Saturday, 16 April 2011


'Globalization' is tentatively defined as the "interconnectedness" of nations at a purely surface level, namely economics. Viewed from the vantage point of the power of socio-cultural parameters, such as race, religion, language and the economy, 'globalization' is perceived as a narrative of contradictions and incoherence. If Arthur Miller, the famous American writer, called "the Arts" a highway into the soul of the people with the power to unlock the secrets of global cultures, and when Sandeep Pandey returned his Ramon Magsaysay Award prize money because he is against 'American Hegemony,' is globalization really a 'leveler' or a 'divider'? Is it 'exclusive' rather than 'inclusive'?
Culture, the soul of people, is territorially conditioned. Although 'globalization' is meant to be culturally neutral, the language and content in gaining access to it is made out to be culturally homogenizing. This paper plans to show that contrary to the technologically and economically superior developed worldview of globalization, powerful non-English cultural territories are in the process of a counter effect. The most general view of 'globalization' is of the dominant power. The modern world-system, "has been able to flourish precisely because [it] has had within its bounds not one but a multiplicity of political systems" (Wallerstein, 1974), which holds the keys to the lives of humanity. There are differing manifestations, such as a monoculture, global neighborhood, global governance; etc. The following cartoon is taken to represent the dominant power of globalization.
This paper tries to present some interpretations of the concept with indications that global integration is superficial. Global debate has enhanced the consciousness of societies to delimit its spread so as to maintain cultural boundaries.
! Globalization !
Question: What is the height of globalization?
Answer: Princess Diana's death.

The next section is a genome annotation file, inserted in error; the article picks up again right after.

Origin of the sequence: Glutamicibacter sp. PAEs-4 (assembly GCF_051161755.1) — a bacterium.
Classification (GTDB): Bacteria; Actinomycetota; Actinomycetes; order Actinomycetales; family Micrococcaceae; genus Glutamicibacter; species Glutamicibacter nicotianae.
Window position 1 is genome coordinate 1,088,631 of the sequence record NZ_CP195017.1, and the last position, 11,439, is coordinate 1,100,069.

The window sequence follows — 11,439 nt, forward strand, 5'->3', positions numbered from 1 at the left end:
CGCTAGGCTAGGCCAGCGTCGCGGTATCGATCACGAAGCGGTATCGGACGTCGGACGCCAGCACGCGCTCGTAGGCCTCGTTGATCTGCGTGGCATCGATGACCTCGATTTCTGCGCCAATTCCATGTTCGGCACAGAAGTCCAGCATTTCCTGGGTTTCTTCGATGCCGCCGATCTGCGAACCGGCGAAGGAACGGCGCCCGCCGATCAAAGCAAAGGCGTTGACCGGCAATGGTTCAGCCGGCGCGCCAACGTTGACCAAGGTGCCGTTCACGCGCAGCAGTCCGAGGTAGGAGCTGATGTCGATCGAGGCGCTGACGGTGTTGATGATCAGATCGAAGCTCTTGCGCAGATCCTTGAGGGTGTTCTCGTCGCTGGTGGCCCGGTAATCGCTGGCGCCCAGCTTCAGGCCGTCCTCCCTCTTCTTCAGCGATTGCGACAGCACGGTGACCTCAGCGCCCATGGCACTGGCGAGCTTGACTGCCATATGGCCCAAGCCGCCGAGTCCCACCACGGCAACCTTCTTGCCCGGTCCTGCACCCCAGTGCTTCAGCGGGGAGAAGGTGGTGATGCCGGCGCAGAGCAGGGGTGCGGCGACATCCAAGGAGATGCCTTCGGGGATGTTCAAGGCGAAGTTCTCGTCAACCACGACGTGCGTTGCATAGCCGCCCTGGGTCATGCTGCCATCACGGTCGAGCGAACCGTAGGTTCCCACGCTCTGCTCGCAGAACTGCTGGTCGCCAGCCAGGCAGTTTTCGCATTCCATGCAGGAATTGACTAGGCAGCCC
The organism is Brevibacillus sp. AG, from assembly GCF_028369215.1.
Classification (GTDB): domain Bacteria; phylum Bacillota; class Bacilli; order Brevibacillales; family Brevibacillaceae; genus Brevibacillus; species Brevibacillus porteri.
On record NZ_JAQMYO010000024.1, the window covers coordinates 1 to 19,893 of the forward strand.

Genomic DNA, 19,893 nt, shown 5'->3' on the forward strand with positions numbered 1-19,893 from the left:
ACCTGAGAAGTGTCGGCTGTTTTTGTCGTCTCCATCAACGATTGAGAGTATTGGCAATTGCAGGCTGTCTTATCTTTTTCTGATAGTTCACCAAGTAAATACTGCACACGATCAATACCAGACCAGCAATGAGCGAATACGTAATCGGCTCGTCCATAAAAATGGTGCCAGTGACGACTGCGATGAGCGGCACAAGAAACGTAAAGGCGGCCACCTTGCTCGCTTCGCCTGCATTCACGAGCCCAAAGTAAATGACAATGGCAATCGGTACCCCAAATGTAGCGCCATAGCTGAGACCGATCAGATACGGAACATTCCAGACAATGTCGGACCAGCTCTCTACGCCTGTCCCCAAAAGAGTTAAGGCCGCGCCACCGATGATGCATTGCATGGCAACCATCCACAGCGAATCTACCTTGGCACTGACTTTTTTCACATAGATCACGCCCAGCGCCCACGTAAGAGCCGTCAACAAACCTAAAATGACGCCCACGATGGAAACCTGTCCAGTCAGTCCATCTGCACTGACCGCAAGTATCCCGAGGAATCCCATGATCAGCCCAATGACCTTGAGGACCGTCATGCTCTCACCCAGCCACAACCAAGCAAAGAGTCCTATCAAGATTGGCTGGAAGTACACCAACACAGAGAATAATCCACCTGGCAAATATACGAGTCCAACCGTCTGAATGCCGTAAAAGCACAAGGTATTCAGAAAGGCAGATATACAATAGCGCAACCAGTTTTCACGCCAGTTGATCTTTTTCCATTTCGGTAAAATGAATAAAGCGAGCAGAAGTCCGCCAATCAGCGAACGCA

Question: How come?
Answer: An English princess with an Egyptian boyfriend crashes in a French tunnel, driving a German car with a Dutch engine, driven by a Belgian who was high on Scottish whiskey, followed closely by Italian Paparazzi, on Japanese motorcycles, treated by an American doctor, using Brazilian medicines! And this is sent to you by an Indian, using Bill Gates' technology, which he barrowed from the Japanese. And you are probably reading this on one of the IBM clones that use Philippine-made chips, and Korean made monitors, assembled by Bangladeshi workers in a Singapore plant, transported by Lorries driven by Malaysians, hijacked by Indonesians and finally sold to you by a Chinese!
That's Globalization!
Through technological advances 'globalization' has come to mean the economic and cultural interconnectedness of people in a world bereft of borders. It is a complex metaphor the world is experiencing, possibly, with the motive to expand links across humanity, to evolve a global consciousness. It is synonymous with 'modernization.' But it is with shades of difference. If we consider the works of postcolonial writers such as Chinua Achebe or Amitav Ghosh, they view 'globalization' as an emerging global phenomenon with seeds of 'progress' and 'destruction'. For Sree Krishna Alanahalli it meant the urban market products unsettling the rural fabric of our society.

Globalization according to Waters (1995) is
A social process in which the constraints of geography on social and cultural arrangements recede and in which people become increasingly aware that they are receding"
Friedman (1999) views 'globalization' as
The inexorable integration of markets, nation states, and technologies to a degree never witnessed before, in a way that is enabling individuals, corporations and nation-states to reach around the world farther, faster, deeper and cheaper than ever before ... the spread of free-market capitalism to virtually every country in the world.
Therefore, 'globalization' can be perceived as a historical transformation to vigorously spread and propagate practices, values and technologies in shaping human activities. It is emerging as a political response to the expansion of market power - a domain of knowledge (Mittelman, 2000) where power is intended to be centralized and un-sharable, borne out by the fact that most world organizations are moral covers for powerful nations who rule the world through a smokescreen.
To some, 'globalization' is seen in concepts such as:
■Coco-colonization - a market created to promote a consumerist culture.
■Cultural imperialism overpowering local traditions; western ideals falsely established as universal.
■McDonaldization - a fast food doctored to spread efficient, controllable, and predictable human practices.
■Americanization - the hegemonic influence of the values and habits of the United States promoted through the news media and popular culture.
However, regardless of being a major phenomenon, which is crystallized through the Television media, political conflicts and rational progress through intellectual debates aggregates to what may be termed as constitutive streams of perhaps a common world culture.